Security researchers have found that it is possible to alter a digitally signed PDF without invalidating its signatures. To demonstrate it, they produced a fake document “refund order” of $1,000,000,000,000 dollars, with a valid signature from Amazon. This sparked my attention, since I was quite sure that they didn’t use some sort of quantum device to break the cryptography involved in the signing process. So what exactly is going on?
The researchers claim to found at least three different ways to, in their words:
… use an existing signed document (e.g., amazon.de invoice) and change the content of the document arbitrarily without invalidating the signatures. Thus, we can forge a document signed by firstname.lastname@example.org to refund us one trillion dollars.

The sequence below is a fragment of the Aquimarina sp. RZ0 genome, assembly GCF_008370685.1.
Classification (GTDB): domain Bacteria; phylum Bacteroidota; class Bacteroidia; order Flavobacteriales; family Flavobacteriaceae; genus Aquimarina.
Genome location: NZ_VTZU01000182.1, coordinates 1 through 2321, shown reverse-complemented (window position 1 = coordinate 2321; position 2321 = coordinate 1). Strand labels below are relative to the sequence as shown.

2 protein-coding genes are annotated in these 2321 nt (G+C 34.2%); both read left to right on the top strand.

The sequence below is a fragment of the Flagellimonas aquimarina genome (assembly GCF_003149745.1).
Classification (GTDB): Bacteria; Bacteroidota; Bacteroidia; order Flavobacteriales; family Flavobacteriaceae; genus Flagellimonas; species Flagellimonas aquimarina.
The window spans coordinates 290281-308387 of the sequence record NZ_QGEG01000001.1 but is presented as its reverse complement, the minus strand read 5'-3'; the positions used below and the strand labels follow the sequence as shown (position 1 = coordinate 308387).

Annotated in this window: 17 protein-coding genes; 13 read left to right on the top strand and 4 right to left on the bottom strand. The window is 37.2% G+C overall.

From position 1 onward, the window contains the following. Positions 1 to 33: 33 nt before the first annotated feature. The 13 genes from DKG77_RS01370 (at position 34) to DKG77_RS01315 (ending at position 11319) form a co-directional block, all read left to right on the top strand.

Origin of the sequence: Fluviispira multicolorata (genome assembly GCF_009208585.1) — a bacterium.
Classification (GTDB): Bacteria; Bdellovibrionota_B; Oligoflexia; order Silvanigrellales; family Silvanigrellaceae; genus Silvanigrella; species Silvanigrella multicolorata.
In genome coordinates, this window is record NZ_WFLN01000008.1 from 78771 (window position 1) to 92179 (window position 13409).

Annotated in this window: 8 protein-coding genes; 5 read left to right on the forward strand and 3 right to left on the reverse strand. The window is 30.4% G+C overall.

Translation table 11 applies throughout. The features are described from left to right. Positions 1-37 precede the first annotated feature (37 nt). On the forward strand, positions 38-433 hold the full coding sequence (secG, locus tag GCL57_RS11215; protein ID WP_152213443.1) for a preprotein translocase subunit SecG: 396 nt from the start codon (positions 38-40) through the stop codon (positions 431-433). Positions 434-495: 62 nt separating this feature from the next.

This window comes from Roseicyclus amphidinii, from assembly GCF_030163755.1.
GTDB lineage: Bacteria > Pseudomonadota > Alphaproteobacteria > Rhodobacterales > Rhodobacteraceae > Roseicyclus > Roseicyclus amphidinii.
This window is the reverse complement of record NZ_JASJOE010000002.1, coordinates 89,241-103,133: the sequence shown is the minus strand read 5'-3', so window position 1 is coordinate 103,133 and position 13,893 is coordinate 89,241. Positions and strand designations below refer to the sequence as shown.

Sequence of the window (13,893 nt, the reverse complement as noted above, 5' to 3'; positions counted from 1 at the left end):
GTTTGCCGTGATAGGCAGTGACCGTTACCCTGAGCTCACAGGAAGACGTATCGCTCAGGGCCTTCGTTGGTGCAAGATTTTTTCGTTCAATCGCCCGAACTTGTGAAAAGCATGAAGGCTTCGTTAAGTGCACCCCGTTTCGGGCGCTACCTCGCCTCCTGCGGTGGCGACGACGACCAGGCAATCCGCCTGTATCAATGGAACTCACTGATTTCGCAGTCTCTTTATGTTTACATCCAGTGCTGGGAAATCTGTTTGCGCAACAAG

That’s not good news if you take into account that the main purpose of digitally signing a document is, well, prevent unauthorized changes in that document. The good news is that you can update your software to fix this flaws because of this research; the main PDF readers companies were given time to fix the issues. The bad news is that if you rely on the signature verification for any sensitive process, you likely want to go back and see if you were using vulnerable software previously and check that documents were correctly validated. I’m thinking about government institutions, banks, insurance companies and so on.
The implications are yet to be seen and probably won’t even be fully known.
There are three classes of attacks that work on different software. I’ll try to go into each one from what I could tell from reading the research.